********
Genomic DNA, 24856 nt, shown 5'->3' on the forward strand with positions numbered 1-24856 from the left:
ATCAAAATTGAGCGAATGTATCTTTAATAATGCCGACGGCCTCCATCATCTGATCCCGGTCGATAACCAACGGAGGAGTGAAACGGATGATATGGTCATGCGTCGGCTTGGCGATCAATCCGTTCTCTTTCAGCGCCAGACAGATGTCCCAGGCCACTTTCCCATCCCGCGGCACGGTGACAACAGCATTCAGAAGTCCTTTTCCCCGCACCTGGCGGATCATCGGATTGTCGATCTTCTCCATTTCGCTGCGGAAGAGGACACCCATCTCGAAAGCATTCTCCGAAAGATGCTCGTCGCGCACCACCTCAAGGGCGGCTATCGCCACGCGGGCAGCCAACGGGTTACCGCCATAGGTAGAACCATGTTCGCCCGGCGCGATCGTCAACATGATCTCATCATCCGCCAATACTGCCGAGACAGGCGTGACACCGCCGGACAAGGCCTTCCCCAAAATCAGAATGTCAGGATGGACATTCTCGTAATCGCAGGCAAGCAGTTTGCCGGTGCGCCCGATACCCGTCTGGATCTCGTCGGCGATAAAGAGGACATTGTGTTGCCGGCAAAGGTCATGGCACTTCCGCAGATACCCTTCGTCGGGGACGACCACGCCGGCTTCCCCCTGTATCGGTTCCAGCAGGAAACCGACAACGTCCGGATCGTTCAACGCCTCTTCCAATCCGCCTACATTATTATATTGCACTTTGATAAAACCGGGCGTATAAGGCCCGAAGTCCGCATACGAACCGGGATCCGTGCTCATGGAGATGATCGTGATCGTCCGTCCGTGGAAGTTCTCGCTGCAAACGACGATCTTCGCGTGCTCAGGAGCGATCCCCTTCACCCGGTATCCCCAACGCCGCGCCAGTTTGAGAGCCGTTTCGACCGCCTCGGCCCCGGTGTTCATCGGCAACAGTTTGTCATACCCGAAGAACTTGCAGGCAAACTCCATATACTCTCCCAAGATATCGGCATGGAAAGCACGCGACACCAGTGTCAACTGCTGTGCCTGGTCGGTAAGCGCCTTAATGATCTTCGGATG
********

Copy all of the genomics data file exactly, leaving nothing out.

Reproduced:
Genomic DNA, 24856 nt, shown 5'->3' on the forward strand with positions numbered 1-24856 from the left:
ATCAAAATTGAGCGAATGTATCTTTAATAATGCCGACGGCCTCCATCATCTGATCCCGGTCGATAACCAACGGAGGAGTGAAACGGATGATATGGTCATGCGTCGGCTTGGCGATCAATCCGTTCTCTTTCAGCGCCAGACAGATGTCCCAGGCCACTTTCCCATCCCGCGGCACGGTGACAACAGCATTCAGAAGTCCTTTTCCCCGCACCTGGCGGATCATCGGATTGTCGATCTTCTCCATTTCGCTGCGGAAGAGGACACCCATCTCGAAAGCATTCTCCGAAAGATGCTCGTCGCGCACCACCTCAAGGGCGGCTATCGCCACGCGGGCAGCCAACGGGTTACCGCCATAGGTAGAACCATGTTCGCCCGGCGCGATCGTCAACATGATCTCATCATCCGCCAATACTGCCGAGACAGGCGTGACACCGCCGGACAAGGCCTTCCCCAAAATCAGAATGTCAGGATGGACATTCTCGTAATCGCAGGCAAGCAGTTTGCCGGTGCGCCCGATACCCGTCTGGATCTCGTCGGCGATAAAGAGGACATTGTGTTGCCGGCAAAGGTCATGGCACTTCCGCAGATACCCTTCGTCGGGGACGACCACGCCGGCTTCCCCCTGTATCGGTTCCAGCAGGAAACCGACAACGTCCGGATCGTTCAACGCCTCTTCCAATCCGCCTACATTATTATATTGCACTTTGATAAAACCGGGCGTATAAGGCCCGAAGTCCGCATACGAACCGGGATCCGTGCTCATGGAGATGATCGTGATCGTCCGTCCGTGGAAGTTCTCGCTGCAAACGACGATCTTCGCGTGCTCAGGAGCGATCCCCTTCACCCGGTATCCCCAACGCCGCGCCAGTTTGAGAGCCGTTTCGACCGCCTCGGCCCCGGTGTTCATCGGCAACAGTTTGTCATACCCGAAGAACTTGCAGGCAAACTCCATATACTCTCCCAAGATATCGGCATGGAAAGCACGCGACACCAGTGTCAACTGCTGTGCCTGGTCGGTAAGCGCCTTAATGATCTTCGGATG